• You need to get organized. That means everything from your toolbox to laundry supplies, hobby items and your pantry needs to pack a lot of utility into a small package. Two areas that are always cramped in camping vehicles or boats are galleys and heads (kitchens and bathrooms). There is about ten percent of the room available than you are probably used to in these small spaces. A typical center-bath trailer or motorhome has a bath that's about 18 square feet - and that includes sink and vanity, toilet, and shower. Pack that into a 3' by 6' space and you get the idea. Same thing for your galley. If you have 3 square feet of counter space or more than 4 cu ft in your refrigerator, you are living in luxury.

  • Learn to cook meals that are sized right - you won't have a lot of space to store leftovers. Although galley space is restricted at sea or on the road, there are plenty of cookbooks out there for road warriors that let you dine very well on a wide variety of dishes with just the facilities available.

  • Hygiene is going to be extremely important cooped up in a small space. Practice a "navy shower" running water ONLY when you are wetting yourself down or rinsing. It's off at all other times to conserve water and holding tank capacity. Do laundry regularly at local laundromats - bring your own soap, bleach, and softener. Scrub, sweep, and mop up the entire space every day. If your place doesn't sparkle, it'll stink.

  • A good laptop and tethered smartphone are invaluable for hobbies, e-mail, travel planning, and entertainment. Keep in touch with family and friends to avoid isolation. Get a streaming account for movies and favorite TV shows. If you like music, an mp3 player of some kind is a must. If you like to read, a tablet or a Kindle will let you carry a large library with you.

  • If you're not in a campground or marina where shore power, water, and sewer connections (or at least pump-outs) are available, you will need to conserve your utilities. A good generator and a fair propane capacity will let you enjoy your comforts for maybe four days before you have to replenish - if you are careful. When traveling off the grid, you need to monitor and plan your power and water consumption carefully.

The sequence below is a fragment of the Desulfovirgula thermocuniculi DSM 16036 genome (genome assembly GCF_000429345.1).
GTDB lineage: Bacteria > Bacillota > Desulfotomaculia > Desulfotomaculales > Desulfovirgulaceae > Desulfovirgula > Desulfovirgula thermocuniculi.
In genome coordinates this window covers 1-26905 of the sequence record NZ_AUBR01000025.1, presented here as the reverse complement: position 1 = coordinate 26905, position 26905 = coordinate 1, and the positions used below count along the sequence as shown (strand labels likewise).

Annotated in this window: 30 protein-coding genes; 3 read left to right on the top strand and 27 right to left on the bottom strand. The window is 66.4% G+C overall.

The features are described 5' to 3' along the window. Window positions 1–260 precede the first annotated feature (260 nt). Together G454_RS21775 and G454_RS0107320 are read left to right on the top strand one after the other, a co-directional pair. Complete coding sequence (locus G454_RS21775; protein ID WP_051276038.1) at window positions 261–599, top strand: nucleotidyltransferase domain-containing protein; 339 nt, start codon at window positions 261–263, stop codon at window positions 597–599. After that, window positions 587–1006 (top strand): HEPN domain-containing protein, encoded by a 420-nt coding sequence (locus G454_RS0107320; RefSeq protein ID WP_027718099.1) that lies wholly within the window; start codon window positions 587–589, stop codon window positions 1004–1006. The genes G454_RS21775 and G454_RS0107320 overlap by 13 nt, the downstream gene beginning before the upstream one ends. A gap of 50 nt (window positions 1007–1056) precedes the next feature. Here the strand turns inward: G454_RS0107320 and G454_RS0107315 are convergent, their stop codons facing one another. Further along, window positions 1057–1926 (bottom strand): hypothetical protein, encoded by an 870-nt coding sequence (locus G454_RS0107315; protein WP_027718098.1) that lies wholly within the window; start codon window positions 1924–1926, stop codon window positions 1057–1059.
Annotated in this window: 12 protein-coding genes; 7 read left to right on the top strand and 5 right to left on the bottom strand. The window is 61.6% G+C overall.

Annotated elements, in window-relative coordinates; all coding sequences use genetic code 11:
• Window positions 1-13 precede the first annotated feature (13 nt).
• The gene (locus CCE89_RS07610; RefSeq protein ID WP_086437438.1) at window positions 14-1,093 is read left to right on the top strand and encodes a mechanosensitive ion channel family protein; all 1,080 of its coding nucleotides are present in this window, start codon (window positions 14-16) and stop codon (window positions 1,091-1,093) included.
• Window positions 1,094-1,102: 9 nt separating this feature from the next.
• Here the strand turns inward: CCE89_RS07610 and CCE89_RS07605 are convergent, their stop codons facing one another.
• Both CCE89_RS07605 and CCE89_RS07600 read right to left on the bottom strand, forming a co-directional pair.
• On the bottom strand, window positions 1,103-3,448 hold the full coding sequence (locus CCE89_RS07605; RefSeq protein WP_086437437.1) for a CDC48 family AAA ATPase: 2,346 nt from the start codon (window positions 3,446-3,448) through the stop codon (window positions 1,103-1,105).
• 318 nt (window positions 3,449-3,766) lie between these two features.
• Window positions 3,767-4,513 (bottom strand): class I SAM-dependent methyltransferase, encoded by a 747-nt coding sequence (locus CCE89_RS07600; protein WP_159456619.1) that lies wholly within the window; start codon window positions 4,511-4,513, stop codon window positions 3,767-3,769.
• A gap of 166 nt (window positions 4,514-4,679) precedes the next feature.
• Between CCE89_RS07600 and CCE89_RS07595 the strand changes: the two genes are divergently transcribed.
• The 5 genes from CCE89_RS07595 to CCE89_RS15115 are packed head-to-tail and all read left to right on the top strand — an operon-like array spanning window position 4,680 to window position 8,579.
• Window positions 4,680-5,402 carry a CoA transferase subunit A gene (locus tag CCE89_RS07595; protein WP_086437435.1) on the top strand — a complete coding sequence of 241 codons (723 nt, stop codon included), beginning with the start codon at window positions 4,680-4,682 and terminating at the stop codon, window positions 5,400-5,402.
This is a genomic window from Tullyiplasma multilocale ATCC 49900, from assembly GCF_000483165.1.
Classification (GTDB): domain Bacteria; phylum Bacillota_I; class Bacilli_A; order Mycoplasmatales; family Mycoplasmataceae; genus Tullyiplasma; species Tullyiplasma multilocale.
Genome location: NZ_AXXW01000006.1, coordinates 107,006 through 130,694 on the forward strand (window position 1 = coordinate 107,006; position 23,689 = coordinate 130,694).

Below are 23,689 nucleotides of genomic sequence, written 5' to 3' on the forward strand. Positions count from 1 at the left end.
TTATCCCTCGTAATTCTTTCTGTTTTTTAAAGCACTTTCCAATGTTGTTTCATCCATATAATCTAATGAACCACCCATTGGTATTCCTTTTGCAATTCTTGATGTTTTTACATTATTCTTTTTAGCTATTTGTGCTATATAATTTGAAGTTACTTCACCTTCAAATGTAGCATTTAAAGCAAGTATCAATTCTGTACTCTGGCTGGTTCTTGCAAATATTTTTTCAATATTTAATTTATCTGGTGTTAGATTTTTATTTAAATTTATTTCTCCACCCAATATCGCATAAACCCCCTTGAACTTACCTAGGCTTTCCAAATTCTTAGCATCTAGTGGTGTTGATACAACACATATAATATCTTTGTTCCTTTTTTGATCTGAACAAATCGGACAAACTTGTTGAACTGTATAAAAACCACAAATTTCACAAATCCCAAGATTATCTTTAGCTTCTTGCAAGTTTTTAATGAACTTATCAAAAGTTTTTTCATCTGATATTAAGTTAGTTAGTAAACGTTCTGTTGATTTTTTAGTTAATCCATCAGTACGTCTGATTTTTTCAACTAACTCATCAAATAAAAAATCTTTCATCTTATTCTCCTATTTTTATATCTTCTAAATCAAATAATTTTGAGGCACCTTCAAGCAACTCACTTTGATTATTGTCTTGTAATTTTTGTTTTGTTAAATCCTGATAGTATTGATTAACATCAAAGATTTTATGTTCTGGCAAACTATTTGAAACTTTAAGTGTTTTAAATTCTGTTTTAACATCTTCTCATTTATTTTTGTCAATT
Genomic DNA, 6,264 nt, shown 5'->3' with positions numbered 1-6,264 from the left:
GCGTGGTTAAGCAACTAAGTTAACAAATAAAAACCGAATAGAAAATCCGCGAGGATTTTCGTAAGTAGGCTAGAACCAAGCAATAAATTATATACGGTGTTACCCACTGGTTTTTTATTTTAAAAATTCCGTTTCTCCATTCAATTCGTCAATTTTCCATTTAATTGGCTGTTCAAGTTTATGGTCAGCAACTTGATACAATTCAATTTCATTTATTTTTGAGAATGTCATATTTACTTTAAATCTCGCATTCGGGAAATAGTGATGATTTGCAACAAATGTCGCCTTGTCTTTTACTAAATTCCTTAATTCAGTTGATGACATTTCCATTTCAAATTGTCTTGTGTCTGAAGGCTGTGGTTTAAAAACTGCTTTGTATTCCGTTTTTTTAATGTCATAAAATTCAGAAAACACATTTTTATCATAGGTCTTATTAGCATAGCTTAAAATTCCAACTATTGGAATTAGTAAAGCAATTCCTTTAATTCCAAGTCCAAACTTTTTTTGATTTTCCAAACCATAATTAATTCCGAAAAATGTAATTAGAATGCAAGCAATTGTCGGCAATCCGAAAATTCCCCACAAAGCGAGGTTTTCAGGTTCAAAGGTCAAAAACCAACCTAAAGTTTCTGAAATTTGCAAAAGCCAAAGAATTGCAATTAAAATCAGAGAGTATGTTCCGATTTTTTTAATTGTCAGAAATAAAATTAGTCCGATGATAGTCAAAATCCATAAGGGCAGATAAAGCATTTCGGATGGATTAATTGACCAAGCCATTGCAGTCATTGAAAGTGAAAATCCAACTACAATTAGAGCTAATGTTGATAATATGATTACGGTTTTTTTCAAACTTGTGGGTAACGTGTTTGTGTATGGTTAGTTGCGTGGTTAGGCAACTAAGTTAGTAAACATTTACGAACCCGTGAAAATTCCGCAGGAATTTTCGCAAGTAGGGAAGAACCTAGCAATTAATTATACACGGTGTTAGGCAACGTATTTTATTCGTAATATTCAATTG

• Your toolbox should be adequate to make emergency repairs, but not much more - you're not going to do an engine swap out in the boonies anyway. Consider carrying critical hard-to-get spares for lights, engines, and accessories. A folding bicycle or electric scooter can provide short-range transport if you are living aboard a boat or motorhome that can't be moved independently of your living quarters. Why break camp to go get a loaf of bread?

  • Finally, before you make the big break, find out if it's really for you. Rent and RV and spend a week or two on board. Lock yourself in your bedroom for a similar time if an RV isn't available. Be sure you can deal with small spaces and occasional isolation, particularly if you have a wife or friend along with you. After a week of enforced "sharing" of a space, even the best of friends can become homicidal.
I've camped on long trips in both a boat and a motorhome and found it to be a lot of fun, but you have to know your limits. Stopping every three or four days for a motel room and a REAL shower, a good dinner and a wide bed is the perfect antidote to frayed nerves, and daily nature walks or exploring the local sights is a great way to cure "cabin fever". Don't hole up in your vehicle, but get out there and see what you are missing in that 200 sqft slice of paradise you call home.
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Old 07-21-11, 01:08 AM